This Week in Forensic Science

No one has hours to scour the papers to keep up with the latest news, so we’ve curated the top news stories in the field of Forensic Science for this week. Here’s what you need to know to get out the door!




The Golden State Killer Case has Spawned a New Forensic Science Industry (BuzzFeed News – 2/15/2019)

  • One company has already solved more than 30 cold cases through genetic genealogy. Now the biggest forensic DNA firm in the US is getting involved.


Where There’s a Quill: CSI Uses DNA to Catch Echidna Smugglers (The Canberra Times – 2/16/2019)

  • Wildlife forensic scientists at the Australian Museum in Sydney have developed a tool kit that will track the source of black market echidnas by analysing mitochondrial DNA in an animal’s quill.


Emerging DNA Technique Leads to Arrest in 1993 Murder of Woman Found in Dorm Bathtub (CBS News – 2/18/2019)

  • Investigators in Alaska have used a controversial new DNA technique to arrest a Maine man in the 1993 murder of a woman found slain in a bathtub at a University of Alaska Fairbanks residence hall.



Virginia Passes Bill to Help Courts Get Forensic Evidence Quicker (Bluefield Daily Telegraph – 2/19/2019)

  • Sponsored by state Sen. Ben Chafin (R-Southwest Virginia), the bill will create a partnership between Virginia pharmacy schools and the Department of Forensics to conduct analysis.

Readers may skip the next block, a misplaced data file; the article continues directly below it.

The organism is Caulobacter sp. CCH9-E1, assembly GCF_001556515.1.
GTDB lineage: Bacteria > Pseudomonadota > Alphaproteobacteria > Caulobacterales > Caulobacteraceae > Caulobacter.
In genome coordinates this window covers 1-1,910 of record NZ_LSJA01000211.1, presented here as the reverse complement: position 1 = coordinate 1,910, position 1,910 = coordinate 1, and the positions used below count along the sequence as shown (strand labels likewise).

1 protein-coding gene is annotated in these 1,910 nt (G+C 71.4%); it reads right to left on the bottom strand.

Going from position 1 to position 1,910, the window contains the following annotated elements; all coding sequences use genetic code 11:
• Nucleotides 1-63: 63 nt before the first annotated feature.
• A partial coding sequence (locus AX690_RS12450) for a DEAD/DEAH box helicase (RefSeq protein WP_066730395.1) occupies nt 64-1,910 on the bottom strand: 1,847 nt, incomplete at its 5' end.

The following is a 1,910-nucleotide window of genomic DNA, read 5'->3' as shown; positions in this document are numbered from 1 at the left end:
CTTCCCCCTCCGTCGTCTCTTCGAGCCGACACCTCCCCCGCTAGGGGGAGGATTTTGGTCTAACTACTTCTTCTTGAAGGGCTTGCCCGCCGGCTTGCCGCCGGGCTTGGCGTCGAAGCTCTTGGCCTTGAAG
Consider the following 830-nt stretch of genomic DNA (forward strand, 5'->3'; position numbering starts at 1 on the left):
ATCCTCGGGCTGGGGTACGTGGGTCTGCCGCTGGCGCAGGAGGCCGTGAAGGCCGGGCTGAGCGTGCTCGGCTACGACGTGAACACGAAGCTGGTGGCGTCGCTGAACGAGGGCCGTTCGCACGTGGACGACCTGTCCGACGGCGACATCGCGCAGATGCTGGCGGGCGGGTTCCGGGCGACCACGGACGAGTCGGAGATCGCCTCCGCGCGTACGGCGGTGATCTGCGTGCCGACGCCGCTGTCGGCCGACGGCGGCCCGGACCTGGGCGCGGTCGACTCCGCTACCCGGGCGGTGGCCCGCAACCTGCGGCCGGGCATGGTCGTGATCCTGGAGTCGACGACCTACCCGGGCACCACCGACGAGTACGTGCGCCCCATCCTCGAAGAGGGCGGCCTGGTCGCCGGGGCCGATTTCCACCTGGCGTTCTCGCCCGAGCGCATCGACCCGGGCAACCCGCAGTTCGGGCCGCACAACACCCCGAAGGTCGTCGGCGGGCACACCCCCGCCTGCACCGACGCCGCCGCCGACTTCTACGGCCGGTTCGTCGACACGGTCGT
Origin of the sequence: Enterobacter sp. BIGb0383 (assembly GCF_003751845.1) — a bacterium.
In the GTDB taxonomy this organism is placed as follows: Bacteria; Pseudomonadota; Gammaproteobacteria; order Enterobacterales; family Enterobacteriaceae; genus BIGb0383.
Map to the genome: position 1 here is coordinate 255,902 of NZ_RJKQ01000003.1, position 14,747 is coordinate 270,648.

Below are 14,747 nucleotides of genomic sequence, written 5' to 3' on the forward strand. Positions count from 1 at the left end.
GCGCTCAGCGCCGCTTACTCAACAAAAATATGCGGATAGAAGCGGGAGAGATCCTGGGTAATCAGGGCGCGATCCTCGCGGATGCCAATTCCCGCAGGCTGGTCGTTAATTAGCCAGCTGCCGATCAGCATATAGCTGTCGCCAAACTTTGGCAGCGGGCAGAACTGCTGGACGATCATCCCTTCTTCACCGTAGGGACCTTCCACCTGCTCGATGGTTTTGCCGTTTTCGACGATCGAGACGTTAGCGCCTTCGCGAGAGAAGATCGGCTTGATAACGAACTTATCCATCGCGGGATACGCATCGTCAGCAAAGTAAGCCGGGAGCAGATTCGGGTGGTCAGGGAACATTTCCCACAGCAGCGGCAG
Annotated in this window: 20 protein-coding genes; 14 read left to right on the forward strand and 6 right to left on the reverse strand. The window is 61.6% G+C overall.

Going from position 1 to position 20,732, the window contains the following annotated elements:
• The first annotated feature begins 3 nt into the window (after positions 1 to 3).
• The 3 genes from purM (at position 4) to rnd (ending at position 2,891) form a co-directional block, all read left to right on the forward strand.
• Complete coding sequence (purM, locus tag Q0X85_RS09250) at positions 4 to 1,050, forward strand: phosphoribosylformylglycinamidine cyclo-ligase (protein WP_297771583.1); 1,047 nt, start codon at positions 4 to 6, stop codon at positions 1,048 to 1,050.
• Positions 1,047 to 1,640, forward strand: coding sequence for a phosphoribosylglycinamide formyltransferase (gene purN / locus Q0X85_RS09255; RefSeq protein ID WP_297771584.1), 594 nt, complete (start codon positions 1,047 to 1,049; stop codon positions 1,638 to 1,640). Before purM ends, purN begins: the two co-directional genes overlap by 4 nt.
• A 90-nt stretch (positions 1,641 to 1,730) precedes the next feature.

Familial Hit in Truck Stop Slayings Links Back to Unprosecuted 1997 Rape (Forensic Magazine – 2/19/2019)

  • In 1997, the truck driver was suspected of raping a 17-year-old girl, who was willing to testify. The DNA backed up the teenager’s accusations. But the case was not prosecuted by authorities in Medina County, Ohio.

    Decades later, a series of homicides led investigators to use familial searching, or FS, in DNA criminal databases to find a potential serial killer. That investigative tool led to Samuel Legg III—and his DNA from the 1997 rape investigation, still in the possession of authorities, 22 years later.



The Lab Discovering DNA in Old Books (The Atlantic – 2/19/2019)

  • In recent years, archaeologists and historians have awakened to the potential of ancient DNA extracted from human bones and teeth. But Collins isn’t just interested in human remains. He’s interested in the things these humans made; the animals they bred, slaughtered, and ate; and the economies they created.


Woman Whose Daughter was Raped, Murdered Pursues Law Changes in NC (CBS 17 – 2/19/2019)


Advanced DNA Technology Could Reveal Who is “Apache Junction Jane Doe” (FOX 10 – 2/19/2019)

  • In August 1992, a teenaged girl was found dead in Apache Junction, and it was a cold case that has puzzled police for well over two decades. Now, however, police have a powerful new tool at their disposal, as advanced DNA technology may help identify the so-called “Apache Junction Jane Doe”.


Suspect Caught in 1973 Newport Beach Murder of 11-Year-Old Girl Thanks to DNA Evidence (CBS Los Angeles – 2/20/2019)

  • Genealogical DNA has lead to the arrest of a Colorado man in the abduction, sexual assault and killing of an 11-year-old girl in Newport Beach more than four decades ago.


AAFS ‘Bring Your Own Slides’: Animal Sperm, Cattle-Gun Suicide, Vitamin K Shortage and More (Forensic Magazine – 2/20/2019)

  • From synthetic pot that made users bleed uncontrollably, to gorilla sperm examined under a microscope, to a suspect out in the desert kicking a human skull around “like a soccer ball,” Wednesday night’s “Bring Your Own Slides” (BYOS) session at the 71st Annual Scientific Meeting of the American Academy of Forensic Sciences featured a range of unique cases and research projects.